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Wednesday, September 2, 2009
By Steven L. Taylor

El Tiempo reports: Congreso dio vía libre a segunda reelección de Uribe ["Congress Clears the Way for a Second Reelection"]

According to the piece the vote was 85-5 (like the Senate vote, there were a number of abstentions-the chamber holds 166 members). It now goes to Uribe for his signature and then to the Constitutional Court for review. The Court will have a maximum of three months to determine if the referendum as passed is constitutional. Assuming that it passes review (which seems likely), the referendum will probably be held in March, at the same time at congressional elections. Presidential elections will be held in May. The tight timing means that it will not be known for certain whether Uribe can be a candidate until only a few months before the elections, which places the entire 2010 presidential campaign in a strange limbo.

I remain nonplussed that the measure passed, only in the sense that for it to have done so, it had to get votes from parties which will be offering (or were planning to offer) candidates for president. The vote for the referendum was, for all practical purposes, a vote against the interests of their own parties. Five votes along these lines make sense, insofar as five members of Cambio Radical quit the party and joined La U, but that doesn’t explain some of the other votes, which had to include members of the Partido Conservador. I have not yet seen an exact breakdown of the vote, however.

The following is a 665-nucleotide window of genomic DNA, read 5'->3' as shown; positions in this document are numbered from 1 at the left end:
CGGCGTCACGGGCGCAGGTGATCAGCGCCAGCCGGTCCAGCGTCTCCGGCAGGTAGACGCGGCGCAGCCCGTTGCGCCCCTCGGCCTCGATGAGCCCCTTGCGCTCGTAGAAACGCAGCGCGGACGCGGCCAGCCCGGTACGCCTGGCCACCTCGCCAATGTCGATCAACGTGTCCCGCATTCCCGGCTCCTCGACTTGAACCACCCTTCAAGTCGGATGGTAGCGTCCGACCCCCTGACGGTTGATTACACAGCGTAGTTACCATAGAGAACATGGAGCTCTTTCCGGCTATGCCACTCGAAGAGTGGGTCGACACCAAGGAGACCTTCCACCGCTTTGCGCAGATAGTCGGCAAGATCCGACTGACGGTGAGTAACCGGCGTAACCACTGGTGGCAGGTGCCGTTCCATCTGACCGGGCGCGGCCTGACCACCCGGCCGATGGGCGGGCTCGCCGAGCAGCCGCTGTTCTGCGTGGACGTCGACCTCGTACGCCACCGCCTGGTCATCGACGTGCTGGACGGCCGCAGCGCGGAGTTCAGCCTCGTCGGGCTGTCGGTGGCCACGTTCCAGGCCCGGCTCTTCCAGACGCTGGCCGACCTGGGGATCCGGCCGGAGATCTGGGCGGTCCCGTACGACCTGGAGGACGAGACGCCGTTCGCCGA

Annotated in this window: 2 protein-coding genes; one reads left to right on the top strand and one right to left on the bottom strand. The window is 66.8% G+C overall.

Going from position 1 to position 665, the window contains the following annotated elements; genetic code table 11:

Beyond any of this, while on the one hand the process has been constitutional and democratic, the alteration of a country’s fundamental law twice now for the political advantage of one man, even a popular one, is problematic. More on that later, one suspects.

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One Response to “#Colombia: Reelection Referendum Passes”

  1. PoliBlog: A Rough Draft of my Thoughts » #Colombia: The Timing of the Referendum and its Implications Says:

    [...] my initial write-up on the now-approved referendum that may lead to the re-election of Álavro Uribe, I noted that there was speculation that the [...]


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